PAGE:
Even today, we can see the fruits of monetizing the idea of addiction – with drugs that promise to be miraculous in the treatment of addictions such as smoking, even clinics and institutions with very questionable methods. All of this makes us think that society, at the same time, profits from what it says to fight, and fails to find a dignified way of dealing with people who need real support.

How Harm Reduction Can Help

Harm Reduction is born precisely to bring a more humanized look to individuals who suffer from problematic substance use. The set of harm reduction strategies depart from the assumption that the use of substances will always exist, but that individuals must have a full sense of how they can affect their life – avoiding, through knowledge, a possible addiction.

Unlike the possible forms of care within the prohibitionist policy – which is based on repressive and punitive measures in relation to users of illicit drugs, as well as treatments based on abstinence – Harm Reduction is characterized by pragmatism and a proposal methodological approach to health care. This aims to reduce risks and damage in relation to the complex phenomenon of drug use, whether illicit or not.

Harm Reduction  works from a set of practices related to the care and well-being of users, which do not necessarily have abstinence as their objective. It is known that people can have different ways of relating to drugs. Their use is certainly not problematic. The idealistic nature of the prohibitionist model believes in the ideal of a drug-free society, demonstrating an extremely utopian, unattainable and even undesirable idea.

In addition to the distribution of materials for safe use, information and user education based on a view based on the autonomy of each one, Harm Reduction also studies substitution therapies – in which cannabis is widely used.

Did you know that, worldwide, the herb is already researched and brings numbers of success in preventing overdoses? It is used as an outlet for substances such as alcohol, opioids and even crack. That’s because its risks are lower, and it also ends up reducing the symptoms of withdrawal and craving.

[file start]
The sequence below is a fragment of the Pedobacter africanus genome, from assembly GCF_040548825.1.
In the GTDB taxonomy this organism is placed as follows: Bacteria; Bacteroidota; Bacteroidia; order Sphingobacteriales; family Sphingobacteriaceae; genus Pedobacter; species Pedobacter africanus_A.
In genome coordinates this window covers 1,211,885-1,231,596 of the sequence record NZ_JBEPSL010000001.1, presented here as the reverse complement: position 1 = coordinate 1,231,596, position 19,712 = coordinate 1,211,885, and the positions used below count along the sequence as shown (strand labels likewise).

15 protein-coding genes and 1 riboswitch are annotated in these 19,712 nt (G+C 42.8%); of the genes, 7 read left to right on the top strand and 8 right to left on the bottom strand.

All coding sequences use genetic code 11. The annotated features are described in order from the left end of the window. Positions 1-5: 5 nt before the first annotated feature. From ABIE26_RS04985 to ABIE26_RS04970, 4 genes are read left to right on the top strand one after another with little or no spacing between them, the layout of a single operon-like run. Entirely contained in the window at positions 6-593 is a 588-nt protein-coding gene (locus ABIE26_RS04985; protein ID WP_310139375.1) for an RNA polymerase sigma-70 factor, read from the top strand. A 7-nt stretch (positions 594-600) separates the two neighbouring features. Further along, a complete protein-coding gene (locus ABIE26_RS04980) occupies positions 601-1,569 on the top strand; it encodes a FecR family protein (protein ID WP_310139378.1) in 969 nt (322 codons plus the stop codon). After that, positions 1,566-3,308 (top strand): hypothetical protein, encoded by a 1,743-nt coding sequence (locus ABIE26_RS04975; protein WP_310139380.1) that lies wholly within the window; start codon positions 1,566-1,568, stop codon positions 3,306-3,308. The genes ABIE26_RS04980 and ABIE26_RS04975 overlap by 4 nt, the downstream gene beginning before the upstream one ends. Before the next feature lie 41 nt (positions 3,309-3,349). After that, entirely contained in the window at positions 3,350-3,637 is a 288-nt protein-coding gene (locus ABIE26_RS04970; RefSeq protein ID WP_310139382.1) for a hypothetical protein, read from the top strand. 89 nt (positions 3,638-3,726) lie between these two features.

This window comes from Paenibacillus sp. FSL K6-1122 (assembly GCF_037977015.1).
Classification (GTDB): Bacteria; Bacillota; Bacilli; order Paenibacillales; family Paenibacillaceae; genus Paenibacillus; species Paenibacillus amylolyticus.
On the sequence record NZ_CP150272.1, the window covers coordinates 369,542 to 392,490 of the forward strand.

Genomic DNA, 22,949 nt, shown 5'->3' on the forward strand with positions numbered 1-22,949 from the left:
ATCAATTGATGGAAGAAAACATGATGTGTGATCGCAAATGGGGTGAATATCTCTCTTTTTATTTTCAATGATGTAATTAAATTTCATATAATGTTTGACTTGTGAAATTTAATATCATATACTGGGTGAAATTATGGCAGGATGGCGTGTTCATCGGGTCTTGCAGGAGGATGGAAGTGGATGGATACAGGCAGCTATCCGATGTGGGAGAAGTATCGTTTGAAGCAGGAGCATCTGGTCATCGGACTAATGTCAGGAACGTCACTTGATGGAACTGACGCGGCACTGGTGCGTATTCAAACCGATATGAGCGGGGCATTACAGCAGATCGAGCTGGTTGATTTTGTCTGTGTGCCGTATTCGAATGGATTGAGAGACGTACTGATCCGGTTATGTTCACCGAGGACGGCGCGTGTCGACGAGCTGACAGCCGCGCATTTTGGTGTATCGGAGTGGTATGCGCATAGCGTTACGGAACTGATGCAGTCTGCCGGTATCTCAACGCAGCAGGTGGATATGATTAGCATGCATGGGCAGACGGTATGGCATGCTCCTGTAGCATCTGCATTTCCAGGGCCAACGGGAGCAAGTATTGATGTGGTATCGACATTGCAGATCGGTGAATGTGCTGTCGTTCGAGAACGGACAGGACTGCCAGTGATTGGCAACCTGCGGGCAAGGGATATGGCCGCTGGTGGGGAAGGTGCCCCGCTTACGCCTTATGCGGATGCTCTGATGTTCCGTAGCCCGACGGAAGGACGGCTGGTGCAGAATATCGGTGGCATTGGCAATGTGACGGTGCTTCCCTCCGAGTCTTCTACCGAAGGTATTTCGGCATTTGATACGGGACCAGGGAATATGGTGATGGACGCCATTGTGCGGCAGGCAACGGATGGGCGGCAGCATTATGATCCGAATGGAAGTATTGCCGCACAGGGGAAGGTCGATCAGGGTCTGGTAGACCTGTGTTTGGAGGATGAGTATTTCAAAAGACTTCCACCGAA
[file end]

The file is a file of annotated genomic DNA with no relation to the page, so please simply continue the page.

In addition to substitution therapies, psychological monitoring is also necessary, mainly to understand the origin of the behavior and how to act directly on it. If it is trauma, for example, you need to think of ways to deal with the situation in non-destructive ways. The truth is that the situation of addiction is difficult, but it can be dealt with – especially when there is greater attention to the individual, rather than to the substance to which he is involved.

Regarding the use of cannabis itself

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When someone continually uses cannabis or concentrates with high levels of cannabinoids, it is necessary to be aware: if this use is interrupted, it is possible to observe some symptoms. Cannabis use can lead to the development of problematic use, which takes the form of addiction in severe cases. Recent data suggest that 30% of those who use marijuana may have some degree of disorder, and that people who start using cannabis before age 18 are four to seven times more likely to develop it than adults.

Cannabis use disorders are often associated with addiction – in which a person experiences withdrawal symptoms when not taking the drug. People who use the herb often report that when they stop using it, they feel:

  • Irritability
  • Bad mood
  • Difficulty sleeping
  • Decreased appetite
  • Wishes
  • Restlessness and/or various forms of physical discomfort.

These symptoms peak in the first week after quitting and last up to 2 weeks. Addiction happens when the brain adapts to large amounts of the drug, reducing production and sensitivity to its own endocannabinoid neurotransmitters.

An abusive situation can arise in relation to any type of habit – and even in relationships, whether loving, family or friendship. We are susceptible to this, especially when we do not treat correctly what brings us pain.

If you are feeling that your relationship with cannabis is not being healthy, you need to seek help. Seek therapeutic assistance – either from psychologists, psychiatrists or from psychosocial assistance centers. Talking about it, understanding the causes behind the use, how it makes sense or not to you and how it is being harmful are important ways to treat the behavior.

Don’t forget that the difference between medicine and poison can often be the dose. Seeking help, whether from professionals or people you trust, is essential to finding a healthy middle ground in use.

Did you like to learn more about this very important topic? We believe that, behind an addition, there is something much bigger than what we were made to believe, early on, in the prohibitionist model. We hope you enjoyed it!